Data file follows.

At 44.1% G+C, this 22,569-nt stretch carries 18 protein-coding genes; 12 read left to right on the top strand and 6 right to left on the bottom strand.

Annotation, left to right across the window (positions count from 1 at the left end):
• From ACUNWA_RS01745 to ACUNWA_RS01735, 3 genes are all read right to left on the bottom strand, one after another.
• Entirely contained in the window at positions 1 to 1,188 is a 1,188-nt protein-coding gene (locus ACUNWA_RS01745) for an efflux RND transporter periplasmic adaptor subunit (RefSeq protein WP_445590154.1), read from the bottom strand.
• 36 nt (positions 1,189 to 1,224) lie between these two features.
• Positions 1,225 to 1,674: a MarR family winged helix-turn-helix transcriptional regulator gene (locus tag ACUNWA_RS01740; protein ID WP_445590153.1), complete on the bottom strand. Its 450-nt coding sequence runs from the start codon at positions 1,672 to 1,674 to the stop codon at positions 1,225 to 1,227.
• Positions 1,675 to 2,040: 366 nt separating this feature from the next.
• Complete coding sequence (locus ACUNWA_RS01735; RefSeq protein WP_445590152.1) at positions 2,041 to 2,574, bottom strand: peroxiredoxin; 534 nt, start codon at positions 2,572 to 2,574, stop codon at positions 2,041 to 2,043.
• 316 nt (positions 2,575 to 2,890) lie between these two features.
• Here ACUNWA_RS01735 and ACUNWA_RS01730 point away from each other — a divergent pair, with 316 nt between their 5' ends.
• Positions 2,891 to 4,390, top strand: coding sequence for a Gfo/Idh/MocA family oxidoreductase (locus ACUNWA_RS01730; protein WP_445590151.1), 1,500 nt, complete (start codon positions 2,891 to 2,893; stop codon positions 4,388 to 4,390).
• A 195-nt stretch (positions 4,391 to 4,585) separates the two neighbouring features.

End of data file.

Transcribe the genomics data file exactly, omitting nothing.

At 44.1% G+C, this 22,569-nt stretch carries 18 protein-coding genes; 12 read left to right on the top strand and 6 right to left on the bottom strand.

Annotation, left to right across the window (positions count from 1 at the left end):
• From ACUNWA_RS01745 to ACUNWA_RS01735, 3 genes are all read right to left on the bottom strand, one after another.
• Entirely contained in the window at positions 1 to 1,188 is a 1,188-nt protein-coding gene (locus ACUNWA_RS01745) for an efflux RND transporter periplasmic adaptor subunit (RefSeq protein WP_445590154.1), read from the bottom strand.
• 36 nt (positions 1,189 to 1,224) lie between these two features.
• Positions 1,225 to 1,674: a MarR family winged helix-turn-helix transcriptional regulator gene (locus tag ACUNWA_RS01740; protein ID WP_445590153.1), complete on the bottom strand. Its 450-nt coding sequence runs from the start codon at positions 1,672 to 1,674 to the stop codon at positions 1,225 to 1,227.
• Positions 1,675 to 2,040: 366 nt separating this feature from the next.
• Complete coding sequence (locus ACUNWA_RS01735; RefSeq protein WP_445590152.1) at positions 2,041 to 2,574, bottom strand: peroxiredoxin; 534 nt, start codon at positions 2,572 to 2,574, stop codon at positions 2,041 to 2,043.
• 316 nt (positions 2,575 to 2,890) lie between these two features.
• Here ACUNWA_RS01735 and ACUNWA_RS01730 point away from each other — a divergent pair, with 316 nt between their 5' ends.
• Positions 2,891 to 4,390, top strand: coding sequence for a Gfo/Idh/MocA family oxidoreductase (locus ACUNWA_RS01730; protein WP_445590151.1), 1,500 nt, complete (start codon positions 2,891 to 2,893; stop codon positions 4,388 to 4,390).
• A 195-nt stretch (positions 4,391 to 4,585) separates the two neighbouring features.